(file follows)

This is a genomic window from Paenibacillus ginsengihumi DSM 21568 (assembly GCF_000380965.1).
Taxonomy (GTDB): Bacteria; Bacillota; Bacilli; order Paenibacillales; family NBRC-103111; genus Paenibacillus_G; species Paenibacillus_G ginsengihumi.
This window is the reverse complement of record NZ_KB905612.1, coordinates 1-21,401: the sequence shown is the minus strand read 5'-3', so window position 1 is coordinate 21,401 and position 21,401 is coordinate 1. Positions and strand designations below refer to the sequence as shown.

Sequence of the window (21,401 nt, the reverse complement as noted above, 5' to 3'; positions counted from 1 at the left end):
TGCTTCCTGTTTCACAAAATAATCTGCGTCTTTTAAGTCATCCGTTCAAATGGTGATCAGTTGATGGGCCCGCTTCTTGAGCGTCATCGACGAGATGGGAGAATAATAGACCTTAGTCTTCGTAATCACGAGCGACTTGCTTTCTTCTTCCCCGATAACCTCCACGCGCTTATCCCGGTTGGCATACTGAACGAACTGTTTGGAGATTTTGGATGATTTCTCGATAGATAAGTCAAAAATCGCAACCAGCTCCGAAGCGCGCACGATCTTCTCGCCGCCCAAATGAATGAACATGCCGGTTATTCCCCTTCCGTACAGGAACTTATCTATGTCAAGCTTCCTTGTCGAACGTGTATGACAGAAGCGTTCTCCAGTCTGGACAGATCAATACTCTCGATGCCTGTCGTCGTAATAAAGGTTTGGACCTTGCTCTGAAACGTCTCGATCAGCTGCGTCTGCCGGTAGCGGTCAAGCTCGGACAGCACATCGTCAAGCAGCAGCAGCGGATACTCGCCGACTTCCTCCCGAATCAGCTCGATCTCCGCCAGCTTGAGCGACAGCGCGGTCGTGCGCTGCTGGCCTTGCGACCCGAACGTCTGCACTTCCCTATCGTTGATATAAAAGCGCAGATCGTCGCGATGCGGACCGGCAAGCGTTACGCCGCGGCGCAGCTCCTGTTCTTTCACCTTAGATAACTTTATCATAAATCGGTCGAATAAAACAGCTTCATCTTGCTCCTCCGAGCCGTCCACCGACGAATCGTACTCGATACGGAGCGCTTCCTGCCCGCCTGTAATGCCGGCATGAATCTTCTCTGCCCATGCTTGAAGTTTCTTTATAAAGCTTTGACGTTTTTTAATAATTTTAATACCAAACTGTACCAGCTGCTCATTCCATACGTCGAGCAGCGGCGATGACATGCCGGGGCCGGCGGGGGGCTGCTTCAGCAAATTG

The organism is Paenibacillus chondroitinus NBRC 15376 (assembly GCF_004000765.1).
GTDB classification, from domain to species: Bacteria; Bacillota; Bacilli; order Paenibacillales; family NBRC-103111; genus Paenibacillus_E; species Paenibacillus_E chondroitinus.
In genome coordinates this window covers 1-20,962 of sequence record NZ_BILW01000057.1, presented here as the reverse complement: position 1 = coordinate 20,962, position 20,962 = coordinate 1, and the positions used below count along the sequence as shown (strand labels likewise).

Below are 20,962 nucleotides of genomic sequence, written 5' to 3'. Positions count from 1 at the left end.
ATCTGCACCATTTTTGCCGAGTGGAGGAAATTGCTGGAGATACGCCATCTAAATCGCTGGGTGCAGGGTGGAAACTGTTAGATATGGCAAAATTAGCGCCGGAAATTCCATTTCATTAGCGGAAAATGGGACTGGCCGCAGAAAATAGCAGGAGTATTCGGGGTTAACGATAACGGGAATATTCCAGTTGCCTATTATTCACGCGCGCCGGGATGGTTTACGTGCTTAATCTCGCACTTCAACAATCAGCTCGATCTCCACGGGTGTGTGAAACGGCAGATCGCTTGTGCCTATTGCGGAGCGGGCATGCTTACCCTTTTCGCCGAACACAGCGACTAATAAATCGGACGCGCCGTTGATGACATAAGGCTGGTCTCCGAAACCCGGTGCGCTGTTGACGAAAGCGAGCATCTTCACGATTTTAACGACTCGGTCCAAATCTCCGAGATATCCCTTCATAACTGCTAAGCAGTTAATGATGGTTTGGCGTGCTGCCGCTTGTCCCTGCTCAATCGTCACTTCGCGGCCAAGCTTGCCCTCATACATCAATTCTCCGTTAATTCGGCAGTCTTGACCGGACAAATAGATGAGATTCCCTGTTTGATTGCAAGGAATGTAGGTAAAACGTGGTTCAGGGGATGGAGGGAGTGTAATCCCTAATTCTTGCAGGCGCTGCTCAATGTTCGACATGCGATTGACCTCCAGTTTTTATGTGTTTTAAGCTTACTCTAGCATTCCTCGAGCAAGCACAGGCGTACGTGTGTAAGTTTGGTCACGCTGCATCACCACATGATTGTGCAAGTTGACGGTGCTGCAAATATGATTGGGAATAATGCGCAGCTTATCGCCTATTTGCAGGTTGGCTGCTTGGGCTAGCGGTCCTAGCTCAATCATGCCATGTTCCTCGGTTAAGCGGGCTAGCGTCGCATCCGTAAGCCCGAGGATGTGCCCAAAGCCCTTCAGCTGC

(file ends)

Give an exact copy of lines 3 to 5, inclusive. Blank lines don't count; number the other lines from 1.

This window is the reverse complement of record NZ_KB905612.1, coordinates 1-21,401: the sequence shown is the minus strand read 5'-3', so window position 1 is coordinate 21,401 and position 21,401 is coordinate 1. Positions and strand designations below refer to the sequence as shown.

Sequence of the window (21,401 nt, the reverse complement as noted above, 5' to 3'; positions counted from 1 at the left end):
TGCTTCCTGTTTCACAAAATAATCTGCGTCTTTTAAGTCATCCGTTCAAATGGTGATCAGTTGATGGGCCCGCTTCTTGAGCGTCATCGACGAGATGGGAGAATAATAGACCTTAGTCTTCGTAATCACGAGCGACTTGCTTTCTTCTTCCCCGATAACCTCCACGCGCTTATCCCGGTTGGCATACTGAACGAACTGTTTGGAGATTTTGGATGATTTCTCGATAGATAAGTCAAAAATCGCAACCAGCTCCGAAGCGCGCACGATCTTCTCGCCGCCCAAATGAATGAACATGCCGGTTATTCCCCTTCCGTACAGGAACTTATCTATGTCAAGCTTCCTTGTCGAACGTGTATGACAGAAGCGTTCTCCAGTCTGGACAGATCAATACTCTCGATGCCTGTCGTCGTAATAAAGGTTTGGACCTTGCTCTGAAACGTCTCGATCAGCTGCGTCTGCCGGTAGCGGTCAAGCTCGGACAGCACATCGTCAAGCAGCAGCAGCGGATACTCGCCGACTTCCTCCCGAATCAGCTCGATCTCCGCCAGCTTGAGCGACAGCGCGGTCGTGCGCTGCTGGCCTTGCGACCCGAACGTCTGCACTTCCCTATCGTTGATATAAAAGCGCAGATCGTCGCGATGCGGACCGGCAAGCGTTACGCCGCGGCGCAGCTCCTGTTCTTTCACCTTAGATAACTTTATCATAAATCGGTCGAATAAAACAGCTTCATCTTGCTCCTCCGAGCCGTCCACCGACGAATCGTACTCGATACGGAGCGCTTCCTGCCCGCCTGTAATGCCGGCATGAATCTTCTCTGCCCATGCTTGAAGTTTCTTTATAAAGCTTTGACGTTTTTTAATAATTTTAATACCAAACTGTACCAGCTGCTCATTCCATACGTCGAGCAGCGGCGATGACATGCCGGGGCCGGCGGGGGGCTGCTTCAGCAAATTG